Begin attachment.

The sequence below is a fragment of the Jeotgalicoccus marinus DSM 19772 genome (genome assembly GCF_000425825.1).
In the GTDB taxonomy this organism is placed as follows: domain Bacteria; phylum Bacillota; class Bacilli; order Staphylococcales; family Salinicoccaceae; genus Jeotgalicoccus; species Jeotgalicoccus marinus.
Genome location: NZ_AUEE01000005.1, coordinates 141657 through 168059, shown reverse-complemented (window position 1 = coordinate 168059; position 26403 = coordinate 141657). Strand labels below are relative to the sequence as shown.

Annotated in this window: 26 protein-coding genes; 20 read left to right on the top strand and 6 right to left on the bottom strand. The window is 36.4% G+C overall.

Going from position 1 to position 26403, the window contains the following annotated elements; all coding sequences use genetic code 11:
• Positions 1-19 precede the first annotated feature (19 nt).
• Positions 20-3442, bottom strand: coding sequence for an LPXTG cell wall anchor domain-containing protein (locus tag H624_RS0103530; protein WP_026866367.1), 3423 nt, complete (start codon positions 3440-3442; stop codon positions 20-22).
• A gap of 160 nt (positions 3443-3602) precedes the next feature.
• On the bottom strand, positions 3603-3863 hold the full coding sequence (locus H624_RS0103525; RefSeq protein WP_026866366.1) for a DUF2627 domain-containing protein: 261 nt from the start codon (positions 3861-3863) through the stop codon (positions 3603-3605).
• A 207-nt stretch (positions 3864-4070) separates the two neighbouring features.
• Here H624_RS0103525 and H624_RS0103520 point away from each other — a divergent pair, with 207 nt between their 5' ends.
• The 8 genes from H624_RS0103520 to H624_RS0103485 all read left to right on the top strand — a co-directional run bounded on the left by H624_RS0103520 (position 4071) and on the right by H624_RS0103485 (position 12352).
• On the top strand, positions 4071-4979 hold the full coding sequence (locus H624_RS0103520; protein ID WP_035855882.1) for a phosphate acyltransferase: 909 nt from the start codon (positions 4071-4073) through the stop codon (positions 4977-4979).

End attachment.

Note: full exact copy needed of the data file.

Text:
The sequence below is a fragment of the Jeotgalicoccus marinus DSM 19772 genome (genome assembly GCF_000425825.1).
In the GTDB taxonomy this organism is placed as follows: domain Bacteria; phylum Bacillota; class Bacilli; order Staphylococcales; family Salinicoccaceae; genus Jeotgalicoccus; species Jeotgalicoccus marinus.
Genome location: NZ_AUEE01000005.1, coordinates 141657 through 168059, shown reverse-complemented (window position 1 = coordinate 168059; position 26403 = coordinate 141657). Strand labels below are relative to the sequence as shown.

Annotated in this window: 26 protein-coding genes; 20 read left to right on the top strand and 6 right to left on the bottom strand. The window is 36.4% G+C overall.

Going from position 1 to position 26403, the window contains the following annotated elements; all coding sequences use genetic code 11:
• Positions 1-19 precede the first annotated feature (19 nt).
• Positions 20-3442, bottom strand: coding sequence for an LPXTG cell wall anchor domain-containing protein (locus tag H624_RS0103530; protein WP_026866367.1), 3423 nt, complete (start codon positions 3440-3442; stop codon positions 20-22).
• A gap of 160 nt (positions 3443-3602) precedes the next feature.
• On the bottom strand, positions 3603-3863 hold the full coding sequence (locus H624_RS0103525; RefSeq protein WP_026866366.1) for a DUF2627 domain-containing protein: 261 nt from the start codon (positions 3861-3863) through the stop codon (positions 3603-3605).
• A 207-nt stretch (positions 3864-4070) separates the two neighbouring features.
• Here H624_RS0103525 and H624_RS0103520 point away from each other — a divergent pair, with 207 nt between their 5' ends.
• The 8 genes from H624_RS0103520 to H624_RS0103485 all read left to right on the top strand — a co-directional run bounded on the left by H624_RS0103520 (position 4071) and on the right by H624_RS0103485 (position 12352).
• On the top strand, positions 4071-4979 hold the full coding sequence (locus H624_RS0103520; protein ID WP_035855882.1) for a phosphate acyltransferase: 909 nt from the start codon (positions 4071-4073) through the stop codon (positions 4977-4979).